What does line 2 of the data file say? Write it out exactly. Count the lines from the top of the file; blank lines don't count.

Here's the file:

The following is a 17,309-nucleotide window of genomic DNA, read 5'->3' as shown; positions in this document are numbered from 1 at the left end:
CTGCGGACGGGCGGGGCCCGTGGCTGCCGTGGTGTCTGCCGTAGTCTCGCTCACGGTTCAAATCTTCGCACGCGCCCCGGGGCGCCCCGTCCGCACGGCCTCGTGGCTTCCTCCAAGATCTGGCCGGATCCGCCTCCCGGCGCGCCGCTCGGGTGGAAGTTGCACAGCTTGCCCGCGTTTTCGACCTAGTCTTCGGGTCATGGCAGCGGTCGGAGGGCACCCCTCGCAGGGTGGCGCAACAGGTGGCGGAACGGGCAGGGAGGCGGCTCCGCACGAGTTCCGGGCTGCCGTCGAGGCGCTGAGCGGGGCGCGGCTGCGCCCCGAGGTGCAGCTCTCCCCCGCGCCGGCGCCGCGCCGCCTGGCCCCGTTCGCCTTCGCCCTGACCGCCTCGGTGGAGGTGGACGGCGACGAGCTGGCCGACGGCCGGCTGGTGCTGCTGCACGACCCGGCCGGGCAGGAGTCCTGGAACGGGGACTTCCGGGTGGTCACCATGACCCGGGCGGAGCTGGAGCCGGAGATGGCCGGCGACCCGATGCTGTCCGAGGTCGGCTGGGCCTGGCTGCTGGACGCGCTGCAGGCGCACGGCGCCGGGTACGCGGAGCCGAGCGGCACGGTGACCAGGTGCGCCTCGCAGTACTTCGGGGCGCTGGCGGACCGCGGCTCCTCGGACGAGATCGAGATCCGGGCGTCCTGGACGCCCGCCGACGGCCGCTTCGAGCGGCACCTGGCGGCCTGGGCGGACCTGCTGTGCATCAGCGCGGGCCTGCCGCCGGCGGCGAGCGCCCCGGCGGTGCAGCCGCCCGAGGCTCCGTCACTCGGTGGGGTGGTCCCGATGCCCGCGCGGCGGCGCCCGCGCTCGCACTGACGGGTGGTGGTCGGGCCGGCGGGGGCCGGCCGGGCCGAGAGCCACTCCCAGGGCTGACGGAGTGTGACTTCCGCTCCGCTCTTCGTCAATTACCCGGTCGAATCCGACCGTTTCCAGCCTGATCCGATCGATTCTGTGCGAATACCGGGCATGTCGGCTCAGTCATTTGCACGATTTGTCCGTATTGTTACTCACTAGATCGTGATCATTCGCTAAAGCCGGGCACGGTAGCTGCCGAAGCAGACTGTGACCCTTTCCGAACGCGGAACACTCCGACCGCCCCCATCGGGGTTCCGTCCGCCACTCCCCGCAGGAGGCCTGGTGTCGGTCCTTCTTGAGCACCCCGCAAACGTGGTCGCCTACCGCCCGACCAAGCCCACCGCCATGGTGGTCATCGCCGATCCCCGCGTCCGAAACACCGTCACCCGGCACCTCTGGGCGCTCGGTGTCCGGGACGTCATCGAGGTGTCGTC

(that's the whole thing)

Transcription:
CTGCGGACGGGCGGGGCCCGTGGCTGCCGTGGTGTCTGCCGTAGTCTCGCTCACGGTTCAAATCTTCGCACGCGCCCCGGGGCGCCCCGTCCGCACGGCCTCGTGGCTTCCTCCAAGATCTGGCCGGATCCGCCTCCCGGCGCGCCGCTCGGGTGGAAGTTGCACAGCTTGCCCGCGTTTTCGACCTAGTCTTCGGGTCATGGCAGCGGTCGGAGGGCACCCCTCGCAGGGTGGCGCAACAGGTGGCGGAACGGGCAGGGAGGCGGCTCCGCACGAGTTCCGGGCTGCCGTCGAGGCGCTGAGCGGGGCGCGGCTGCGCCCCGAGGTGCAGCTCTCCCCCGCGCCGGCGCCGCGCCGCCTGGCCCCGTTCGCCTTCGCCCTGACCGCCTCGGTGGAGGTGGACGGCGACGAGCTGGCCGACGGCCGGCTGGTGCTGCTGCACGACCCGGCCGGGCAGGAGTCCTGGAACGGGGACTTCCGGGTGGTCACCATGACCCGGGCGGAGCTGGAGCCGGAGATGGCCGGCGACCCGATGCTGTCCGAGGTCGGCTGGGCCTGGCTGCTGGACGCGCTGCAGGCGCACGGCGCCGGGTACGCGGAGCCGAGCGGCACGGTGACCAGGTGCGCCTCGCAGTACTTCGGGGCGCTGGCGGACCGCGGCTCCTCGGACGAGATCGAGATCCGGGCGTCCTGGACGCCCGCCGACGGCCGCTTCGAGCGGCACCTGGCGGCCTGGGCGGACCTGCTGTGCATCAGCGCGGGCCTGCCGCCGGCGGCGAGCGCCCCGGCGGTGCAGCCGCCCGAGGCTCCGTCACTCGGTGGGGTGGTCCCGATGCCCGCGCGGCGGCGCCCGCGCTCGCACTGACGGGTGGTGGTCGGGCCGGCGGGGGCCGGCCGGGCCGAGAGCCACTCCCAGGGCTGACGGAGTGTGACTTCCGCTCCGCTCTTCGTCAATTACCCGGTCGAATCCGACCGTTTCCAGCCTGATCCGATCGATTCTGTGCGAATACCGGGCATGTCGGCTCAGTCATTTGCACGATTTGTCCGTATTGTTACTCACTAGATCGTGATCATTCGCTAAAGCCGGGCACGGTAGCTGCCGAAGCAGACTGTGACCCTTTCCGAACGCGGAACACTCCGACCGCCCCCATCGGGGTTCCGTCCGCCACTCCCCGCAGGAGGCCTGGTGTCGGTCCTTCTTGAGCACCCCGCAAACGTGGTCGCCTACCGCCCGACCAAGCCCACCGCCATGGTGGTCATCGCCGATCCCCGCGTCCGAAACACCGTCACCCGGCACCTCTGGGCGCTCGGTGTCCGGGACGTCATCGAGGTGTCGTC